Exports of Irish food, drinks and horticulture grew to a record €13bn in 2019, capping a decade of extraordinary growth with exports increasing by 67% or €5.5bn, from the 2010 levels.
Exports were up 7% on the 2018 figure, despite an “increasingly complex” trade environment.
When exports of non-edible agri-food sector goods worth €1.5bn are included, total agri-food sector exports in 2019 amounted to €14.5bn.
Dairy exports grew more than 11%, despite a weakening in some of the key commodity prices.
With farmer protests heavily curtailing exports of beef and sheepmeat for a number of weeks, and weakening demand in key markets, there was a 1% decline in the value of meat and livestock exports in 2019, to €3.98bn.
African swine fever’s effect on the global animal protein market led to a record high in Irish pigmeat export value.
Prepared food exports grew 12%.
“It has been a transformative decade of extraordinary growth for Irish food exports,” said Bord Bia CEO Tara McCarthy, launching the Export Performance & Prospects Report for 2019/2020, yesterday.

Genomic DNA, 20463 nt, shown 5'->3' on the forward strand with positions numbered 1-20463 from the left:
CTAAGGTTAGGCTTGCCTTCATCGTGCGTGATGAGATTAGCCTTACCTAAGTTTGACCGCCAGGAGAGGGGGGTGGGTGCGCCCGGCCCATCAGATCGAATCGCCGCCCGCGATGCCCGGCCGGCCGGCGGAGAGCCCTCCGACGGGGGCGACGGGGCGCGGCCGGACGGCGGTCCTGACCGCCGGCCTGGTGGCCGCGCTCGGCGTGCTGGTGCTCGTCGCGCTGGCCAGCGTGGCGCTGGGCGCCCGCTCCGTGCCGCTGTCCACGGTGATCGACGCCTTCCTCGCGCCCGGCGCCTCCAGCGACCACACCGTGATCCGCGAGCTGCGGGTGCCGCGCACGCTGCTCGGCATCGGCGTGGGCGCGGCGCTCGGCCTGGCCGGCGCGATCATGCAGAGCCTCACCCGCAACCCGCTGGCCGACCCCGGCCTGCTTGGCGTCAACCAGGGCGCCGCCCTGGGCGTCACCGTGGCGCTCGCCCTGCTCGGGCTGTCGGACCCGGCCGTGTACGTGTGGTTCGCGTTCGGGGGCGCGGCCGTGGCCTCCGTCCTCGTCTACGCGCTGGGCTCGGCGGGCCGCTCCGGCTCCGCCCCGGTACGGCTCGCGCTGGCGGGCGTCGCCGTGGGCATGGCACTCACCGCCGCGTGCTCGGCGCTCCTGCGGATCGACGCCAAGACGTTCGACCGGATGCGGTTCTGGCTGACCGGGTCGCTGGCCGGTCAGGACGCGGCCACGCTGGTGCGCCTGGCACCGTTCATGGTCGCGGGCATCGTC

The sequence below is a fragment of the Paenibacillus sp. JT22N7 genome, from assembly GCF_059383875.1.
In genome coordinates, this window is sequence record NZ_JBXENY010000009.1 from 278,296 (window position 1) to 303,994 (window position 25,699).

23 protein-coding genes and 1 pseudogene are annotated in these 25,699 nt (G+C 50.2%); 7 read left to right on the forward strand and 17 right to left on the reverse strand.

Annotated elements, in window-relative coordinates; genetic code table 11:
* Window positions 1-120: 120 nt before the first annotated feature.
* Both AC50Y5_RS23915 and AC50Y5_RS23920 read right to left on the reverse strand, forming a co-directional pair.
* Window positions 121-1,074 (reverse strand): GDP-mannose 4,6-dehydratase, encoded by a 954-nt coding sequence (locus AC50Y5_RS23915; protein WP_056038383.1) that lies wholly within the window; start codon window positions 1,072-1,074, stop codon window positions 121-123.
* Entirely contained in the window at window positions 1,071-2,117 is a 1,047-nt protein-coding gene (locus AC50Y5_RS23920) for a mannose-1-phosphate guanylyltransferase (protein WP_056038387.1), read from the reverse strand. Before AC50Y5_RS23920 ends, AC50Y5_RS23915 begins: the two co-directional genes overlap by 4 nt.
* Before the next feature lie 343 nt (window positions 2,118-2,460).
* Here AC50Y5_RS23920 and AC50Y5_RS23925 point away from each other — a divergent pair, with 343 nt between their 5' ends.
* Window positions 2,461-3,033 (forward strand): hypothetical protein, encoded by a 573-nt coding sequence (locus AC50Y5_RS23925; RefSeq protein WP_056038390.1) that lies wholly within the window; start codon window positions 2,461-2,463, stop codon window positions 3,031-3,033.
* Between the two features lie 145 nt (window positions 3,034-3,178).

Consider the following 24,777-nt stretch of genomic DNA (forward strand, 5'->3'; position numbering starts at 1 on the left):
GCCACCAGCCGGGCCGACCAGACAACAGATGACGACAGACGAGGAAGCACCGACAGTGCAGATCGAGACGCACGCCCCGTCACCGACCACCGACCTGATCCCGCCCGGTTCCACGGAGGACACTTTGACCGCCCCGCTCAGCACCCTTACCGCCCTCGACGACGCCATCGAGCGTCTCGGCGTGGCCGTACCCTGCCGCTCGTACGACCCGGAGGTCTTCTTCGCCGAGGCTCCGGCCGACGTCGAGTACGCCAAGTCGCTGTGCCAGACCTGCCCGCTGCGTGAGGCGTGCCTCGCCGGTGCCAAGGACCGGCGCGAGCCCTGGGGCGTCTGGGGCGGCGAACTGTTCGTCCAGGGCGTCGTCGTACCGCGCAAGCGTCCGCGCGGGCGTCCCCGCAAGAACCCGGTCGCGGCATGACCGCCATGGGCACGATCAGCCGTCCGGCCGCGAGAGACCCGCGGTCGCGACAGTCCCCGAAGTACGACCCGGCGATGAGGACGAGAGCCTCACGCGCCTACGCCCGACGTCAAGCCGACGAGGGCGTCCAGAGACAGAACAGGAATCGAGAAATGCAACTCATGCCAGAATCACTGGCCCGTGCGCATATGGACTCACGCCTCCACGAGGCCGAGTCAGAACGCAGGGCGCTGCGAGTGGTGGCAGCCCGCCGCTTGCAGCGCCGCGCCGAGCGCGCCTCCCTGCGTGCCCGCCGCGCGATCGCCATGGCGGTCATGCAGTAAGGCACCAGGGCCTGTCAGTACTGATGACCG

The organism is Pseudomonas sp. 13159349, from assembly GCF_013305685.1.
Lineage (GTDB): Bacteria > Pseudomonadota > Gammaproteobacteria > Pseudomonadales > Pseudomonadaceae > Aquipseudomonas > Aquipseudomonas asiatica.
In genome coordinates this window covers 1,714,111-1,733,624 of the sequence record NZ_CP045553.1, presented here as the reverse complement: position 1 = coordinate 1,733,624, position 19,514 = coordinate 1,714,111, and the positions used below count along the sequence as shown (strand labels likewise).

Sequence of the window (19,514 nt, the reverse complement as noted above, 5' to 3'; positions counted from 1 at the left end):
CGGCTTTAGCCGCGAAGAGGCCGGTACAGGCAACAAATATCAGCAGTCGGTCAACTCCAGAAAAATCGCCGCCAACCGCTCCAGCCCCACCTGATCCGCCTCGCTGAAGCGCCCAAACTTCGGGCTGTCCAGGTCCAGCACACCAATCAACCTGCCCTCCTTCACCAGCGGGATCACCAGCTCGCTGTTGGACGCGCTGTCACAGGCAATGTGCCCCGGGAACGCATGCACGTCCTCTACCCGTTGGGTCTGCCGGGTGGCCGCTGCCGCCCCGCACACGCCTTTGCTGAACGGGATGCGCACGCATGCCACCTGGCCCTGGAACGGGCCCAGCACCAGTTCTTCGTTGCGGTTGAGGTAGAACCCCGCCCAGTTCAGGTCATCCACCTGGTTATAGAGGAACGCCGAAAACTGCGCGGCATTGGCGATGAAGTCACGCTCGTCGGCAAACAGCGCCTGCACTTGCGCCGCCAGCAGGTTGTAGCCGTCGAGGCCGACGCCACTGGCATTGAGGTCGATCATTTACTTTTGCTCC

She said the UK remains a key destination for Irish food and drinks exports.
However, 2019 was the first year that more exports went to the rest of the EU than to the UK, as global diversification and broad-based growth gathered momentum for exporters.
An Irish Farmers’ Association spokesperson said: “Let’s not forget where this export story starts. Farmers need to see the benefits of this growth. The new 2030 strategy must include targets on farm profitability as well as industry targets.”
Key drivers of export performance included global consumer spending remaining strong; increases demand for proteins globally; Brexit uncertainty curtailing GDP growth and business confidence in the UK; and the weakening euro improving competitiveness for Irish exports internationally.